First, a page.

Good Reads: Hagakure, The Code of the Samurai

Anyone who’s visited my house knows I keep a small library of books on a shelf in the bathroom. At the moment, there’s Siku’s The Manga Bible: From Genesis to Revelation, and National Geographic’s Through the Lens. At the moment, however, it’s a manga edition of Hagakure: The Code of the Samurai that’s got my attention. In fact, I’ve blogged about this unique “self-help” book before. 

I’ve learned a lot about seppuku, assisted ritual suicide (“Depending on the head, there are cases when even the trunk of a body will give you trouble.”) Here’s a  Wikipedia page on seppuku if you don’t happen to have a copy of the Hagakure lying around.

Today I read for the first time about oibara, the practice of loyal retainers killing themselves on the death of their master. Here’s a brief entry with a quote from the Hagakure on Wiktionary.

Reading some of the entries, such as the one on oibara, makes me wonder if some of these practices weren’t more common in word than deed.

It reminds me of a lesson learned in my undergraduate classes in mediaval history and literature about the chivalric code. About how such codes, and such stories, are not created out of a vacuum, but serve a present need in the society that creates them. Thus, in the European Middle Ages, the code of chivalry, with knights riding about Lancelot-like defending the virtue of maidens, was created to temper the behaviour of well-armed knights who were bored to distraction during times of peace, becoming a threat not just to the aforementioned maidens but to society as a whole.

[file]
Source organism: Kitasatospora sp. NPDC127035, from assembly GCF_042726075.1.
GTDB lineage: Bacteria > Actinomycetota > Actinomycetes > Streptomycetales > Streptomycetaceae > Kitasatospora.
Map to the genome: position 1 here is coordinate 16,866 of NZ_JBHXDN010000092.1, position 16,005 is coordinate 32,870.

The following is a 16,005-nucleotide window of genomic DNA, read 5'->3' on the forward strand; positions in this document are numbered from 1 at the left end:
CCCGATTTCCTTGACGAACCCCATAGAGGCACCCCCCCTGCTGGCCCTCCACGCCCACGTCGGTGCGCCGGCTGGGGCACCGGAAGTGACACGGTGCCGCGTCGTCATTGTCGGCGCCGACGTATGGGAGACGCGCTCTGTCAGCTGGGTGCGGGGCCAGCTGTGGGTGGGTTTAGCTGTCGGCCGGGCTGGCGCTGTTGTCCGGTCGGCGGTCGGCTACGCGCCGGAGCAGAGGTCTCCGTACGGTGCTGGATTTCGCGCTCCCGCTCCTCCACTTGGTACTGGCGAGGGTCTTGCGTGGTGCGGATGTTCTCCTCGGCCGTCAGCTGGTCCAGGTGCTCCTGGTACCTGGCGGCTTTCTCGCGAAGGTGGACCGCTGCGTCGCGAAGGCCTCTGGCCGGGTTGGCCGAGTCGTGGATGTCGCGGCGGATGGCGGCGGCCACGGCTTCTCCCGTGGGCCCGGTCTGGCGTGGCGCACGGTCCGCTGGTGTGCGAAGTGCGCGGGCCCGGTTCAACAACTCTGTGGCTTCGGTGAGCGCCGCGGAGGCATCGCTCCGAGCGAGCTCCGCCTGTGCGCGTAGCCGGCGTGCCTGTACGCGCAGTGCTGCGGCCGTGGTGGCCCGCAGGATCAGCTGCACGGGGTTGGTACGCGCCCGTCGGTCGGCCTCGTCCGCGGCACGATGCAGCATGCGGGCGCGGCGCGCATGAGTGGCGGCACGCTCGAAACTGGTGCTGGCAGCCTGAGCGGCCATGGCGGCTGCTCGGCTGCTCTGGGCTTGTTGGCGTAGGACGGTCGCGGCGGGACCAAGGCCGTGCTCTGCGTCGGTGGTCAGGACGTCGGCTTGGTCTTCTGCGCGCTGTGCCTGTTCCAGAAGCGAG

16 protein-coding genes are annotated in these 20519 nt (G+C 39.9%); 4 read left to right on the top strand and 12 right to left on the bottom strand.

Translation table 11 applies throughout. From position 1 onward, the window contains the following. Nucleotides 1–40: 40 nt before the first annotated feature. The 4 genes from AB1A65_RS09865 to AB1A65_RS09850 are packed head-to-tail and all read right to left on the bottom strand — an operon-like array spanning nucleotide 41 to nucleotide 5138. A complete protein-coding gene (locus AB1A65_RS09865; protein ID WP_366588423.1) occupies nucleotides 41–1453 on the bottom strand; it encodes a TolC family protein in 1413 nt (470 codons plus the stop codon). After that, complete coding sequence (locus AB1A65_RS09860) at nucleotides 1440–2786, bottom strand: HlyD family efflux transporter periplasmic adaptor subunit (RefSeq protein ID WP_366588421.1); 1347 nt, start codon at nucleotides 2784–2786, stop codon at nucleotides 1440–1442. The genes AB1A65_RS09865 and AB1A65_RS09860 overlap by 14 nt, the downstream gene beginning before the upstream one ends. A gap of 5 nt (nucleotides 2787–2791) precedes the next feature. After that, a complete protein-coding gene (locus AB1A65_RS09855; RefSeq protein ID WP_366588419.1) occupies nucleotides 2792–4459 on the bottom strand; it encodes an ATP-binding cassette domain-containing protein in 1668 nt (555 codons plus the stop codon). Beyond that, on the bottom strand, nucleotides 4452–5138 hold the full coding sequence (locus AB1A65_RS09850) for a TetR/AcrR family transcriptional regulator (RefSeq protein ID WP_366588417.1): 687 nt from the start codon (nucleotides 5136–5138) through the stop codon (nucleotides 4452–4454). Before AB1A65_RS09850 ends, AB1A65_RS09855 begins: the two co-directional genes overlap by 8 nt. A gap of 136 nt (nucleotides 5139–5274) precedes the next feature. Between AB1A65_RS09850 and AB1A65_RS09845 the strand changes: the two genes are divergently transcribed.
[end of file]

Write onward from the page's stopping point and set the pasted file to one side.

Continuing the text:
It’s hard to believe that oibara, cutting open one’s belly at the death of one’s master,  was much put into practice. Then again, Japan is a different culture, with a different history. I never would have believed karoshi, death by overwork, existed, yet as recently as 2007 The Economist was reporting on the phenomenon.


Good Reads: sumo, samurai, cormorants, and snow monkeys

The author at has included five sites in Japan under the “Best Places” category: the snow monkeys of Nagano, cormorant fishing in Gifu, samurai on horseback at the Nikko Grand Spring Festival, sumo (broken link), and the Onbashiri (in the works).

Some great photographs on the site, and useful, photographer-friendly travel advice to some amazing locations in Japan and the world. Check it out:

An attendant rushes into a burning house…

… to save his master’s genealogy. Finding the prized document, what has become known as “the blood genealogy,” but being unable to escape the burning house, the previously unremarkable attendant “cut open his stomach and placed the genealogy inside, tightly wrapped in cloth — it was not damaged at all.”

The anecdote comes from Hagakure: The Code of the Samurai, which is currently at the top of the book pile in my bathroom, and was presumably the Who Moved My Cheese? for the self-help crowd in early 18th century Japan.

I don’t think I’ll be bringing any of the lessons learned from this read into the classroom….

The particular edition I’m reading is The Manga Edition, published by Kodansha International – which has just gone out of business. Here’s the press release on the Kodansha USA website.